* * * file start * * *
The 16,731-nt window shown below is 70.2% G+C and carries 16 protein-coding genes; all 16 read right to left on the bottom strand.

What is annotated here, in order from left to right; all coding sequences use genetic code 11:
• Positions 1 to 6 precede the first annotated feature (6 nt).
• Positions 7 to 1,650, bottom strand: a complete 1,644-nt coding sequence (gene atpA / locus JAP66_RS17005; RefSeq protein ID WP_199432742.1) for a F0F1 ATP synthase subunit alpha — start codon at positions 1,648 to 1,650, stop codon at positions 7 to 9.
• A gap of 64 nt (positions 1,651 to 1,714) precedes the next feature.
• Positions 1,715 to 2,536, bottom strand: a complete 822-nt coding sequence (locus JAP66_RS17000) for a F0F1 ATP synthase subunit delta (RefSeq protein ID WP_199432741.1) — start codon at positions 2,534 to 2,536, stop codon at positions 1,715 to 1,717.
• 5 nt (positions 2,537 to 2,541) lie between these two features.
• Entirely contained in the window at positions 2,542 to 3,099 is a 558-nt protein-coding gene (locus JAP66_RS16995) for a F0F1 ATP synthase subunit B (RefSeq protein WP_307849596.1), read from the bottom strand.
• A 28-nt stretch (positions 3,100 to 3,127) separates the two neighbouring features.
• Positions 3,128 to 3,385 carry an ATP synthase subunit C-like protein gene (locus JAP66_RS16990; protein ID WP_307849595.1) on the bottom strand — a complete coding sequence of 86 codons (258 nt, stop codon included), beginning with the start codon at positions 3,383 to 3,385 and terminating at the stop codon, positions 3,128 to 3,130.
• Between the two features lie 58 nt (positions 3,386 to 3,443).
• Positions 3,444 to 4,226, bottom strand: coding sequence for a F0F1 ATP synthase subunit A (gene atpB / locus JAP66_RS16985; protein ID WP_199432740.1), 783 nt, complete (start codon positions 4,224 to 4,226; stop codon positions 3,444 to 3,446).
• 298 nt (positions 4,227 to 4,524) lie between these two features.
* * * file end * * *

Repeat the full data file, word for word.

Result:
The 16,731-nt window shown below is 70.2% G+C and carries 16 protein-coding genes; all 16 read right to left on the bottom strand.

What is annotated here, in order from left to right; all coding sequences use genetic code 11:
• Positions 1 to 6 precede the first annotated feature (6 nt).
• Positions 7 to 1,650, bottom strand: a complete 1,644-nt coding sequence (gene atpA / locus JAP66_RS17005; RefSeq protein ID WP_199432742.1) for a F0F1 ATP synthase subunit alpha — start codon at positions 1,648 to 1,650, stop codon at positions 7 to 9.
• A gap of 64 nt (positions 1,651 to 1,714) precedes the next feature.
• Positions 1,715 to 2,536, bottom strand: a complete 822-nt coding sequence (locus JAP66_RS17000) for a F0F1 ATP synthase subunit delta (RefSeq protein ID WP_199432741.1) — start codon at positions 2,534 to 2,536, stop codon at positions 1,715 to 1,717.
• 5 nt (positions 2,537 to 2,541) lie between these two features.
• Entirely contained in the window at positions 2,542 to 3,099 is a 558-nt protein-coding gene (locus JAP66_RS16995) for a F0F1 ATP synthase subunit B (RefSeq protein WP_307849596.1), read from the bottom strand.
• A 28-nt stretch (positions 3,100 to 3,127) separates the two neighbouring features.
• Positions 3,128 to 3,385 carry an ATP synthase subunit C-like protein gene (locus JAP66_RS16990; protein ID WP_307849595.1) on the bottom strand — a complete coding sequence of 86 codons (258 nt, stop codon included), beginning with the start codon at positions 3,383 to 3,385 and terminating at the stop codon, positions 3,128 to 3,130.
• Between the two features lie 58 nt (positions 3,386 to 3,443).
• Positions 3,444 to 4,226, bottom strand: coding sequence for a F0F1 ATP synthase subunit A (gene atpB / locus JAP66_RS16985; protein ID WP_199432740.1), 783 nt, complete (start codon positions 4,224 to 4,226; stop codon positions 3,444 to 3,446).
• 298 nt (positions 4,227 to 4,524) lie between these two features.